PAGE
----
POACHY GLEN, lower slopes of Carman Muir towards Renton
ACCESS : The lower point of Poachy Glen can be accessed on foot from its upper point on Carman Muir. (The lower end above Renton has been blocked off). This glen is a small gorge with steep sides. Great care is needed. Not suitable for everyone. Do not go after heavy rains.
///fishnet.fanfare.variously The top end of the glen.
///contoured.wishing.digress Point to see the waterfall from.
This is a narrow, but picturesque area. Although relatively small, it is deep and its sides are steep; the result of ancient erosion that has created shapes through the sandstone. Tall mature trees compete with young upstart saplings such as oak and ash. The lower growth is very diverse. All this comes to an abrupt edge on each side where it reaches farmland.
It is inadvisable to try to enter the gorge along its sides as they are very steep and slippery or edged with precipices. But the upper end is relatively easy. Where possible you can walk on the burn's bed, if the water level allows you. Otherwise you will need to find a track higher up. Watch that edge! Note that to transverse the length you should be walking part at the lower level and part on a higher path. There are places from which to move from one to the other.
Along the way you may notice a strange hollow in the sandstone; a sort of carved shelf. There are theories as to what this is. The following is a possible explanation:
On summer evenings Andrew (the small boy) would seat himself near the old worthies of the then small village of Renton who used to range themselves on the seat round the oak tree which stood in front of the Old Tree tavern. He would listen to their anecdotes and reminiscences of tales of smugglers and illicit stills in the Poachy Glen. [Taken from the Short Story by Brother John Agnew Past Secretary Lodge Leven St John. See link below]. Has this "shelf" something to do with an illicit still?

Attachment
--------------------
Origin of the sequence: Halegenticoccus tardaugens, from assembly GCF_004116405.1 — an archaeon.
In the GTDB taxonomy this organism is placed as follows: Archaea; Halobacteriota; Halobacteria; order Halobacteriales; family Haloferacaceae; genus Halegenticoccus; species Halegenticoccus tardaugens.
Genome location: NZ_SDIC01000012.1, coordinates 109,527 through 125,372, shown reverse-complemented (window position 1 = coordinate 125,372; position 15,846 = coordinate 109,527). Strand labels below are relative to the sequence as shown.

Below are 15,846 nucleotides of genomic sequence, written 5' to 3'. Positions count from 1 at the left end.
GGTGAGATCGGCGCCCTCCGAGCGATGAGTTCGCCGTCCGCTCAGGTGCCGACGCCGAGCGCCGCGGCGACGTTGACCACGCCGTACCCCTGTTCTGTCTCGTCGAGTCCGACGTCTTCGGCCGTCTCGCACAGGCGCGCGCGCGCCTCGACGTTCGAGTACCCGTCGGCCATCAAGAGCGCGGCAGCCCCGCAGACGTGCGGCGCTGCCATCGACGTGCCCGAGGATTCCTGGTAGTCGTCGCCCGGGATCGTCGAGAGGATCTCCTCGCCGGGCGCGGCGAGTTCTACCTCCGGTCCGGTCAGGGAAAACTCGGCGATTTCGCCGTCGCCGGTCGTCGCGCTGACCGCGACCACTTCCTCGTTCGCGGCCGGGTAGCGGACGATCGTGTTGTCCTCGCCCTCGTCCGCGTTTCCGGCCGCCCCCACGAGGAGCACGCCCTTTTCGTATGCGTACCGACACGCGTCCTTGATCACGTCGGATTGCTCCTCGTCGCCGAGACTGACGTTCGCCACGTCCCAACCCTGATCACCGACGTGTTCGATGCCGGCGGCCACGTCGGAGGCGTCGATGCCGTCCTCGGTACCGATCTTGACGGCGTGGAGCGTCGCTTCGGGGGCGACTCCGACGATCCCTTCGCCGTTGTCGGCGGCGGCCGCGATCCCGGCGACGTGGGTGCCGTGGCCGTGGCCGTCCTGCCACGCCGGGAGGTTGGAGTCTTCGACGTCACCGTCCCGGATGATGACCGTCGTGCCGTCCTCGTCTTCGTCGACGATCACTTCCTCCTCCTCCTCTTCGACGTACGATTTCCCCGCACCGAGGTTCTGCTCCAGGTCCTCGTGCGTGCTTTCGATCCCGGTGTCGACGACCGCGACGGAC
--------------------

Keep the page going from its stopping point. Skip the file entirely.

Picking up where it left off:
You can find a variety of birds and perhaps ocassional deer wandering through.
Be very very careful.
Picturesque from the level of the burn. The overhang though illustrates the dangerous pitfalls that are not obvious from above. When walking on the higher level, stay well clear of the edge.
These two photos show what appears to be a man-made shelf in the rockface.
One of a small group of roe deer.
Although part of the bottom end of the glen, the following is suggested as a completely separate sortie. The burn flows down under the A82 (a very difficult place to walk anyway) and on towards Renton in a channel and pipe. Unfortunately the connecting route of this end is now blocked so cannot be walked, but there is something to see - with difficulty if approached from Renton. From the burn tips over a rock outcrop, persumably man-made and quarried, as a waterfall. Unfortunately this is within a fenced area and rather derelict, but there have been suggestions about what can be done about that. A peek through the security fence gives you a glimplse of the waterfall which can be quite impressive after rains.
To get there : There is a formal path that skirts around the back of the engineering depot alongside St Martin's Church all the way to Hillside Avenue and Turnbull Avenue. Parts of it are very muddy, particularly as it passes below the railway line.
This is a view through the fence.
LEARN AND GROW website : https://www.mylearnandgrow.com/woodlands/poachy-glen.html
MASONIC LODGE website mentioning a still in Poachy Glen : https://llstj170.masonic-lodge.org.uk/?pageId=34343338gd3e0b03cfff9fb53e31b9d7fcae5a16e